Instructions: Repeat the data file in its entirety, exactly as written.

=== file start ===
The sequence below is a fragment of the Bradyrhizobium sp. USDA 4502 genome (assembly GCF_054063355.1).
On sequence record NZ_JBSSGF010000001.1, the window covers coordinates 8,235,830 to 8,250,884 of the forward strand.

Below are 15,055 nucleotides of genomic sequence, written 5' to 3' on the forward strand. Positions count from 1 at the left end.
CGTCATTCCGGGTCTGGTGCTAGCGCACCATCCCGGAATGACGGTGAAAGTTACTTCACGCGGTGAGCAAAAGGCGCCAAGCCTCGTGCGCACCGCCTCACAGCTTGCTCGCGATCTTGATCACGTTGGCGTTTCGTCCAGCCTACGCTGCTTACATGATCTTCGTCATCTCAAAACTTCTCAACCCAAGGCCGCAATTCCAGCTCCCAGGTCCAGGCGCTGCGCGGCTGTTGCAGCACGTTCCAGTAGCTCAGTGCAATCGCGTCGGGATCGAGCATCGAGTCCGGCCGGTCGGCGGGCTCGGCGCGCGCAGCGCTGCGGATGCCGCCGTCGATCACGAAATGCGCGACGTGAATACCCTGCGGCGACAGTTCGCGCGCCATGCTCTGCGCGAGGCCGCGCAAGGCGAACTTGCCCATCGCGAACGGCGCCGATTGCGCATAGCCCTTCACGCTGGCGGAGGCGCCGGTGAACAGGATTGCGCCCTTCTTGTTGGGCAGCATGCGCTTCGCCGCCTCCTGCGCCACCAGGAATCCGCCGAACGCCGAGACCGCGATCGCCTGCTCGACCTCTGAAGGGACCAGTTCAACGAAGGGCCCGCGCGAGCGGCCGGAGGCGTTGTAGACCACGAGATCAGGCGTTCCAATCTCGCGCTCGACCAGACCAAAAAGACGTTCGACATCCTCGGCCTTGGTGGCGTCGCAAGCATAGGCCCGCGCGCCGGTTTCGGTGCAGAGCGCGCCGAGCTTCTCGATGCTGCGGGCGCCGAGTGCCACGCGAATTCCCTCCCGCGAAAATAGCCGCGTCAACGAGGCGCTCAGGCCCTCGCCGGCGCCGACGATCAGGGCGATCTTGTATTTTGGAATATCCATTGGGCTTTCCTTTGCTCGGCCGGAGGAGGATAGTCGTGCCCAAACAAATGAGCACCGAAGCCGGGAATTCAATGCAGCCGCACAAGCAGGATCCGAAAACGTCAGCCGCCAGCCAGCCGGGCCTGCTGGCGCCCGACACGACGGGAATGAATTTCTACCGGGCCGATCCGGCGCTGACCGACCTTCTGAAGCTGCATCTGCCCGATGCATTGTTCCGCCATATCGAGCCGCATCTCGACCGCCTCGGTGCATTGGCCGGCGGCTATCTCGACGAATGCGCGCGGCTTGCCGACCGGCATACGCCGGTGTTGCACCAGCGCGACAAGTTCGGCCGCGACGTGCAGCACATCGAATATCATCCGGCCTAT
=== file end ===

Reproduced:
The sequence below is a fragment of the Bradyrhizobium sp. USDA 4502 genome (assembly GCF_054063355.1).
On sequence record NZ_JBSSGF010000001.1, the window covers coordinates 8,235,830 to 8,250,884 of the forward strand.

Below are 15,055 nucleotides of genomic sequence, written 5' to 3' on the forward strand. Positions count from 1 at the left end.
CGTCATTCCGGGTCTGGTGCTAGCGCACCATCCCGGAATGACGGTGAAAGTTACTTCACGCGGTGAGCAAAAGGCGCCAAGCCTCGTGCGCACCGCCTCACAGCTTGCTCGCGATCTTGATCACGTTGGCGTTTCGTCCAGCCTACGCTGCTTACATGATCTTCGTCATCTCAAAACTTCTCAACCCAAGGCCGCAATTCCAGCTCCCAGGTCCAGGCGCTGCGCGGCTGTTGCAGCACGTTCCAGTAGCTCAGTGCAATCGCGTCGGGATCGAGCATCGAGTCCGGCCGGTCGGCGGGCTCGGCGCGCGCAGCGCTGCGGATGCCGCCGTCGATCACGAAATGCGCGACGTGAATACCCTGCGGCGACAGTTCGCGCGCCATGCTCTGCGCGAGGCCGCGCAAGGCGAACTTGCCCATCGCGAACGGCGCCGATTGCGCATAGCCCTTCACGCTGGCGGAGGCGCCGGTGAACAGGATTGCGCCCTTCTTGTTGGGCAGCATGCGCTTCGCCGCCTCCTGCGCCACCAGGAATCCGCCGAACGCCGAGACCGCGATCGCCTGCTCGACCTCTGAAGGGACCAGTTCAACGAAGGGCCCGCGCGAGCGGCCGGAGGCGTTGTAGACCACGAGATCAGGCGTTCCAATCTCGCGCTCGACCAGACCAAAAAGACGTTCGACATCCTCGGCCTTGGTGGCGTCGCAAGCATAGGCCCGCGCGCCGGTTTCGGTGCAGAGCGCGCCGAGCTTCTCGATGCTGCGGGCGCCGAGTGCCACGCGAATTCCCTCCCGCGAAAATAGCCGCGTCAACGAGGCGCTCAGGCCCTCGCCGGCGCCGACGATCAGGGCGATCTTGTATTTTGGAATATCCATTGGGCTTTCCTTTGCTCGGCCGGAGGAGGATAGTCGTGCCCAAACAAATGAGCACCGAAGCCGGGAATTCAATGCAGCCGCACAAGCAGGATCCGAAAACGTCAGCCGCCAGCCAGCCGGGCCTGCTGGCGCCCGACACGACGGGAATGAATTTCTACCGGGCCGATCCGGCGCTGACCGACCTTCTGAAGCTGCATCTGCCCGATGCATTGTTCCGCCATATCGAGCCGCATCTCGACCGCCTCGGTGCATTGGCCGGCGGCTATCTCGACGAATGCGCGCGGCTTGCCGACCGGCATACGCCGGTGTTGCACCAGCGCGACAAGTTCGGCCGCGACGTGCAGCACATCGAATATCATCCGGCCTAT